My friend passed away several years ago, and it was sad for everyone who knew her. She was a good lady, always there to help. Always there if you needed to talk. She had several types of cancer in her lifetime, which eventually took her. She was so strong, but what choice did she have? I’m so glad to have good memories of many talks with her. I still consult my mental pages of the Joyce Cross Alexander Book of Hope, Faith, and Love.

Confidence is a great asset if you have it. It is so eluding if you can’t stand up for yourself, either not caring to or by not knowing how. My lack was in not knowing how. There was a fine line between confidence and vanity, according to our elders in the 1950s and 1960s. Especially if you were a girl. I believe this is why many Moms lived lives through their children. Their children’s successes became theirs. Their children’s failures became theirs, also. (The term, “I have failed as a Mother,”) that TV character Beverly Goldberg uses is used for humor, but I believe there were a lot of Mom’s who felt they were failures. It’s a shame it took women so long to find their worth in additional areas besides motherhood. Don’t get me wrong, motherhood is wonderful and fulfilling, as long as you raise those children to leave you. Your job is to teach them so they can leave you, as it should be.

I have to say, it’s harder to let go when you’re a single parent, in my opinion. I struggled for a long time trying to figure out, “So, what’s next?” I still had a good relationship with my three kids, but I hadn’t a clue what to do with all that time, despite all my hobbies. I finished college for me. I was happy to have earned a promotion at work, so I would finally have a great income. (Mom always said when you don’t need money anymore is when it comes your way.)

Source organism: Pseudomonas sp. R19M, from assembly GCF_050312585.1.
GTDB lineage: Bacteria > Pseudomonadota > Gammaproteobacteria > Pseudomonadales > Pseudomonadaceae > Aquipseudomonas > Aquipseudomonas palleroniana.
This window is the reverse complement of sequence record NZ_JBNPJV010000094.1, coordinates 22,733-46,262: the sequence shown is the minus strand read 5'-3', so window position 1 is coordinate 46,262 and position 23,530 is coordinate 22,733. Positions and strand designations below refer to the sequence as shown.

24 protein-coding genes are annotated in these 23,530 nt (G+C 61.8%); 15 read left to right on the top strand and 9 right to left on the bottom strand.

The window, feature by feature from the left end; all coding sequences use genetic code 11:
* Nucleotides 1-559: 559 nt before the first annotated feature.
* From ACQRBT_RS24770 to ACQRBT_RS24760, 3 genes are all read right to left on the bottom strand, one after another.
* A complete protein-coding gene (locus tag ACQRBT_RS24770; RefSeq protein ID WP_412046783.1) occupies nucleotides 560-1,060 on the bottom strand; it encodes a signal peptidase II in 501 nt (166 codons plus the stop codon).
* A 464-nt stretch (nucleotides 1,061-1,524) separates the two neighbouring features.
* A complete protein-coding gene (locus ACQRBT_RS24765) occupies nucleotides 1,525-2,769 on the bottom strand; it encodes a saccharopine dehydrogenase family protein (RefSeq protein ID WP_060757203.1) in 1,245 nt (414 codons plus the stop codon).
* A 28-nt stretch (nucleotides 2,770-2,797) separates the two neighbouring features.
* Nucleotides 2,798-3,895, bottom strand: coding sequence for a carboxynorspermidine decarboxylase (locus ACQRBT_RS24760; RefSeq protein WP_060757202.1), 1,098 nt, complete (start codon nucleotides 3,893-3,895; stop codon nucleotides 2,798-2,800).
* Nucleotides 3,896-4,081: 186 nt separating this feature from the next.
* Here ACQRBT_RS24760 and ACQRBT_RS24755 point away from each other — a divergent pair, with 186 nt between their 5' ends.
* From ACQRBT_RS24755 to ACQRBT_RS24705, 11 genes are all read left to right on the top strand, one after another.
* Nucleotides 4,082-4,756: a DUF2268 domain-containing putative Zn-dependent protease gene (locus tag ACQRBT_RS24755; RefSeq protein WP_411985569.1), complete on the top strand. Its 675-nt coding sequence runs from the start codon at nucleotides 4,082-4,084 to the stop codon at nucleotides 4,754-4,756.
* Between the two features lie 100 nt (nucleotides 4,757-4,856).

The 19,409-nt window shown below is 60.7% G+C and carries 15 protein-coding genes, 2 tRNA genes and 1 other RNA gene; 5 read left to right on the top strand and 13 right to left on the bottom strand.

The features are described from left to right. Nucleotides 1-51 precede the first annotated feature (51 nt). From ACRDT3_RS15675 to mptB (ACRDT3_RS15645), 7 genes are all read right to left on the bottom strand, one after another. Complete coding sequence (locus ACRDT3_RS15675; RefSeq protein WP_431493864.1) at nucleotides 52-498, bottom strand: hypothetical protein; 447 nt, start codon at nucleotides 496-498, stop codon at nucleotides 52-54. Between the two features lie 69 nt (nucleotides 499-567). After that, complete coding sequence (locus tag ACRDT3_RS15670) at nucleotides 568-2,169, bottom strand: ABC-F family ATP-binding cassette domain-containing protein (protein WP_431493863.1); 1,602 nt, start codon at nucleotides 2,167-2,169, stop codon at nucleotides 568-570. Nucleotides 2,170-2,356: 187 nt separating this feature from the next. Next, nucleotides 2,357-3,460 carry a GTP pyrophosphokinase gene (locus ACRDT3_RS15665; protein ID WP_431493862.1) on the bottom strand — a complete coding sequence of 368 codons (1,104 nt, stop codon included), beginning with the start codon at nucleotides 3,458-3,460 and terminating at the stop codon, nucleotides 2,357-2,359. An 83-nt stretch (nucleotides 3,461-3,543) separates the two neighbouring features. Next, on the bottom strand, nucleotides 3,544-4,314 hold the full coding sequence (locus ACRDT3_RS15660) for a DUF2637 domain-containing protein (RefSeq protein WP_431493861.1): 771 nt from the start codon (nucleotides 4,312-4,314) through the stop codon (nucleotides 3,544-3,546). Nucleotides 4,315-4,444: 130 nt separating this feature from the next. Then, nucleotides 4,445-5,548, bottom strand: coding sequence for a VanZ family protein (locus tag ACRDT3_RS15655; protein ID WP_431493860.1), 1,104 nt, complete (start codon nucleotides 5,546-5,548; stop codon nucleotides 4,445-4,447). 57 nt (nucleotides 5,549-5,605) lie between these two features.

I became ill after that, and within six years could no longer work. At the age of 49. That was a blow to me. I turned it into gratitude, though, but being grateful I was well and working until my kids could go out on their own. After that I met the Babe. By the time I couldn’t work, we were married and my time was filled. I’ve picked up on a lot of my old interests and some new ones, too. Filling my time is no longer a problem.

So with all that, thank you for reading today. Keep good thoughts in your heart today. Be positive. Wash up, wipe down, wear masks. We’ll all come out on the other side of all this in a better place. I’ll see you tomorrow. And by then, maybe I’ll remember what I wrote about in the blog that is now forever lost, out there floating in the wasteland of the Internet, unfinished.

Wednesday’s Words

How do we use ordinary words to explain to our kids and grandkids what is going on in the world right now. Give me the pandemic back, please! They understand they don’t want Grandma and Grandpa to get sick, really sick. This unrest? They don’t, because it can come into their neighborhood, to their school, to their grocery store, or to the place Daddy or Mommy go to work every day. When it turns violent, everyone is at risk.

Having grown up in the 1960s, I remember all too well hearing stories about segregation. EXTREME segregation. Read anything about Josephine Baker (from the 1920s), Lena Horne (1940s), Sammy Davis Jr. (1950s-1960s and beyond), George Wallace and his hatefulness, the Tuskegee Airmen, and you will learn how one world was ok for us, and another was ok for them. Read “The Help” or watch the movie. It was true. All true. So much misinformation about how people of color functioned as humans. They can run faster. They cannot learn as well. They will pass diseases if they are allowed to use white only facilities. Really?? How sad. It makes me ashamed to be remember hearing these things. Not from my parents, but from “others.”